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From Ovidiu Predescu <ovi...@cup.hp.com>
Subject Re: RT - Tree Traversal Implementation of Sitemaps and XSP
Date Mon, 08 Oct 2001 18:17:55 GMT
On Sun, 07 Oct 2001 23:48:10 +0200, Stefano Mazzocchi <stefano@apache.org> wrote:

> > This would probably be needed when Cocoon is used in non-traditional
> > ways. One can use Cocoon to transform arbitrary SOAP messages
> > (e.g. Cocoon IS the SOAP server), where the decision of how the
> > pipelines look like is not known until at runtime.
> 
> I don't like this: I'm all for making cocoon powerful enough to be able
> to do a bunch of things, but this clearly appears to me as flexibility
> syndrome and a very dangerours potential security problem.

Yes, the security aspect is something that needs to be kept in mind.

> > Now one can start thinking of all the possible combinations of
> > pipeline components, and put them in the static sitemap. But this
> > would make the sitemap look very ugly, and maybe difficult to pass
> > SOAP documents between pipelines.
> 
> I disagree: allowing the SOAP request to drive the pipeline composition
> might reduce the configuration effort on your side, but might leave too
> much freedom to the SOAP requestor.
> 
> Anyway, I will not accept to discuss this on a theorical base, but based
> on real-life examples since I have the impression yours is just a call
> for what you call "completness" below, but such search for the ultimate
> feature is something that normally does more harm than good.
> 
> > Besides, it would be nice to have this ability for completeness, for
> > the beauty of the architecture ;-).
> 
> I'm sorry, but I don't consider something more beautiful just because if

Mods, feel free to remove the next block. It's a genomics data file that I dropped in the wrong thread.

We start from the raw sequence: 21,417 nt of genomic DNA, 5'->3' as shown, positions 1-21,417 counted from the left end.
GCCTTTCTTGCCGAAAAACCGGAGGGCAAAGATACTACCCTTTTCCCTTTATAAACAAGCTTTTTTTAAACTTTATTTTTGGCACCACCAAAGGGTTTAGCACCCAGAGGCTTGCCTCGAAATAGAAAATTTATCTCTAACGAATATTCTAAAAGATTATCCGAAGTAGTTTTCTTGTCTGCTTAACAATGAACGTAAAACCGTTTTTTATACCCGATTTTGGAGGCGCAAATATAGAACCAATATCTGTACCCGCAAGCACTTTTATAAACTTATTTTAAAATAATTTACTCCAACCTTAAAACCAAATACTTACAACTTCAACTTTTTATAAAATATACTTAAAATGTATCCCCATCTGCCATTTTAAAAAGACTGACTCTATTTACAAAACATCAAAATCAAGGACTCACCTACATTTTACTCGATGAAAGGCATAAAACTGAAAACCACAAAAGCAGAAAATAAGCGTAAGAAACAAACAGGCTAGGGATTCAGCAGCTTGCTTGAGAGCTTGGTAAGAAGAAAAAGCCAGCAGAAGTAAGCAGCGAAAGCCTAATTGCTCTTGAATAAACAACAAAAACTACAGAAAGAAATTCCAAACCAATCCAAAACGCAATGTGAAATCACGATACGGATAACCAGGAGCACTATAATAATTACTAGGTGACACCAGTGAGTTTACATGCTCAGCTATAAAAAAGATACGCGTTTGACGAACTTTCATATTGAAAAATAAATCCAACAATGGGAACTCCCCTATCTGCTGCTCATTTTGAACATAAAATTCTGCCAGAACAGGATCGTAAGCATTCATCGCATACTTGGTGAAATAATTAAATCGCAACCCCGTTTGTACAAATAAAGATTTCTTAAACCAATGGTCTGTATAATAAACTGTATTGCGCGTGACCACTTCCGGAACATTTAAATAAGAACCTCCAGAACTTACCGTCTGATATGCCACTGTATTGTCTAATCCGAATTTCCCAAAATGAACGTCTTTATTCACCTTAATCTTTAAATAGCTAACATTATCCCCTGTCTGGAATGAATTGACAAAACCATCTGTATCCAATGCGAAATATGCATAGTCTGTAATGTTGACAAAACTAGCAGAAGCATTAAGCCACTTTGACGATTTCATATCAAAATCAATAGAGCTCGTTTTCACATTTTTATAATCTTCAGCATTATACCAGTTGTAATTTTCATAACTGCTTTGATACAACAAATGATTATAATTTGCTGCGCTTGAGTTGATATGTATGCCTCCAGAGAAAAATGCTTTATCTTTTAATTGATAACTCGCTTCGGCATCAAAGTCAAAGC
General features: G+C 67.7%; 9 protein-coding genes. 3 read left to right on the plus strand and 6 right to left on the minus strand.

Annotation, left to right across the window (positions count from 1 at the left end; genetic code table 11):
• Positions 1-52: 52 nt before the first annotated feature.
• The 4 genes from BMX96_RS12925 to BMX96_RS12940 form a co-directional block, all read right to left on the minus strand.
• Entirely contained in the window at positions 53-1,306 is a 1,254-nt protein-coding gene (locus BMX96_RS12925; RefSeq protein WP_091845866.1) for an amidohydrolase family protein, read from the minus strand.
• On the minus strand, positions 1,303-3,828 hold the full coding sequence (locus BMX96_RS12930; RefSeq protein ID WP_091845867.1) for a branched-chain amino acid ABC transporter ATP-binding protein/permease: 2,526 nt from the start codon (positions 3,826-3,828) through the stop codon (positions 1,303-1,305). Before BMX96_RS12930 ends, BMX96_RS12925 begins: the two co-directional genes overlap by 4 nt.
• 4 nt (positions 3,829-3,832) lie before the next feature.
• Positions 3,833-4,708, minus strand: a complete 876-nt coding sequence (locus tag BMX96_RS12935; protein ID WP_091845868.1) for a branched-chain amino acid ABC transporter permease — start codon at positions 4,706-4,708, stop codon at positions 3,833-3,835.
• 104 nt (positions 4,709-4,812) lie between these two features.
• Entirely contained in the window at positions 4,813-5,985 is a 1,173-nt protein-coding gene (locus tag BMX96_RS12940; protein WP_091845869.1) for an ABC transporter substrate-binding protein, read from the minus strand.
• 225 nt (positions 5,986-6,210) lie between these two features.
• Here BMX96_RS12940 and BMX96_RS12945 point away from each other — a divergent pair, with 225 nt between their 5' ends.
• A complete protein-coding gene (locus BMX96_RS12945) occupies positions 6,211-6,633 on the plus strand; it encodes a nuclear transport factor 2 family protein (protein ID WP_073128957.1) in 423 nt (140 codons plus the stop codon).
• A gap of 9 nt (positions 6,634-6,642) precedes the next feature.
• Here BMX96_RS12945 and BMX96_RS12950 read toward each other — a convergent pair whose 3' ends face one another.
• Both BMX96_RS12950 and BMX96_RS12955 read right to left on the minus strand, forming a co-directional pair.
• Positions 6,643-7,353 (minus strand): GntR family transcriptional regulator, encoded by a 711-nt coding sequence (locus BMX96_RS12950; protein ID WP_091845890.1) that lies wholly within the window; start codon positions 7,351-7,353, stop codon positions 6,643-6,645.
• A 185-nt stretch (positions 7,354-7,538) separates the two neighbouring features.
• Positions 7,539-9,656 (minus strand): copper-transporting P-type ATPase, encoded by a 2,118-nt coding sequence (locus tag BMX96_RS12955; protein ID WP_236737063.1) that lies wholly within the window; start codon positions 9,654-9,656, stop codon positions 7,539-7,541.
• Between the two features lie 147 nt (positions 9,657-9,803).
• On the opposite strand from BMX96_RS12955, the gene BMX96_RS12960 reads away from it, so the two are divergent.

> you do one and two, and you could do n, you should.

If the sitemap is no longer compiled, but instead created dynamically
as live objects, one could definitely create a new pipeline at runtime.

I'm not saying this is a useful feature, it's just that it should be
possible to do it. Now I'm sure a similar computation can be achieved
using a static pipeline, and probably this is the best way to do it in
most of the cases.

The example I had in mind could be implemented using a collection of
carefully designed static pipelines, I was just investigating the
option of a dynamically created pipeline. I'm not sure however it's
worth the trouble doing it so.

> Java *could* have implemented multiple class inheritance, but if it had,
> we wouldn't have came up with Avalon and behavior-driven components, nor
> we would be so inclined to think twice before adding some more
> complexity to a system.
> 
> Expecially if this system is highly nonlinear, like a community of
> users.
> 
> Think about it.

I'm not sure I agree. A language provides the building blocks for
creating higher abstractions, and each language has its own
patterns. If Java had multiple inheritance, Avalon probably would look
very differently from today, but one way or another we would have
needed a framework to solve the same kind of problems.

Just as an aside note, I like Java without multiple inheritance ;-)


Best regards,
-- 
Ovidiu Predescu <ovidiu@cup.hp.com>
http://orion.rgv.hp.com/ (inside HP's firewall only)
http://sourceforge.net/users/ovidiu/ (my SourceForge page)
http://www.geocities.com/SiliconValley/Monitor/7464/ (GNU, Emacs, other stuff)

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